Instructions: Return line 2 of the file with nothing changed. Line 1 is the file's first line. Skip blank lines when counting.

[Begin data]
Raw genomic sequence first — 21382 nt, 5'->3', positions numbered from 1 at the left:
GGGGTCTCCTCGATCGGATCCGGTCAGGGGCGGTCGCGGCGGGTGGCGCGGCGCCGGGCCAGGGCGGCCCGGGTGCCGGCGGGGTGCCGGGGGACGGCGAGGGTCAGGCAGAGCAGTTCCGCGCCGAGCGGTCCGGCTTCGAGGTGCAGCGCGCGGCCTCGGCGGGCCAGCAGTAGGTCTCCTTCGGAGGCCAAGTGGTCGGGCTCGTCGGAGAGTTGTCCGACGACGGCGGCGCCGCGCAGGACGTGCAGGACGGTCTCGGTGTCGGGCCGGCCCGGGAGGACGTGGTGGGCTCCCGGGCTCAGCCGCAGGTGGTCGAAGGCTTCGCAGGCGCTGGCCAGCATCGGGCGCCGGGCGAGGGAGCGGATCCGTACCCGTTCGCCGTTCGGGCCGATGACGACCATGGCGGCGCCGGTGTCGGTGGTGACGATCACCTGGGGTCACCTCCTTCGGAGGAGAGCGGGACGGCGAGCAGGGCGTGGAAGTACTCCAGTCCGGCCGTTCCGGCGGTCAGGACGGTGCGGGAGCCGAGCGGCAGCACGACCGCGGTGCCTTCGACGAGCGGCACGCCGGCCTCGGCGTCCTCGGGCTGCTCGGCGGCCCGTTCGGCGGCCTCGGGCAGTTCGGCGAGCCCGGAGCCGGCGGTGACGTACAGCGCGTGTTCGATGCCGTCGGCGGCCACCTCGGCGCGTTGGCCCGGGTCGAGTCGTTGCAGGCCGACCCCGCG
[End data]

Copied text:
GGGGTCTCCTCGATCGGATCCGGTCAGGGGCGGTCGCGGCGGGTGGCGCGGCGCCGGGCCAGGGCGGCCCGGGTGCCGGCGGGGTGCCGGGGGACGGCGAGGGTCAGGCAGAGCAGTTCCGCGCCGAGCGGTCCGGCTTCGAGGTGCAGCGCGCGGCCTCGGCGGGCCAGCAGTAGGTCTCCTTCGGAGGCCAAGTGGTCGGGCTCGTCGGAGAGTTGTCCGACGACGGCGGCGCCGCGCAGGACGTGCAGGACGGTCTCGGTGTCGGGCCGGCCCGGGAGGACGTGGTGGGCTCCCGGGCTCAGCCGCAGGTGGTCGAAGGCTTCGCAGGCGCTGGCCAGCATCGGGCGCCGGGCGAGGGAGCGGATCCGTACCCGTTCGCCGTTCGGGCCGATGACGACCATGGCGGCGCCGGTGTCGGTGGTGACGATCACCTGGGGTCACCTCCTTCGGAGGAGAGCGGGACGGCGAGCAGGGCGTGGAAGTACTCCAGTCCGGCCGTTCCGGCGGTCAGGACGGTGCGGGAGCCGAGCGGCAGCACGACCGCGGTGCCTTCGACGAGCGGCACGCCGGCCTCGGCGTCCTCGGGCTGCTCGGCGGCCCGTTCGGCGGCCTCGGGCAGTTCGGCGAGCCCGGAGCCGGCGGTGACGTACAGCGCGTGTTCGATGCCGTCGGCGGCCACCTCGGCGCGTTGGCCCGGGTCGAGTCGTTGCAGGCCGACCCCGCG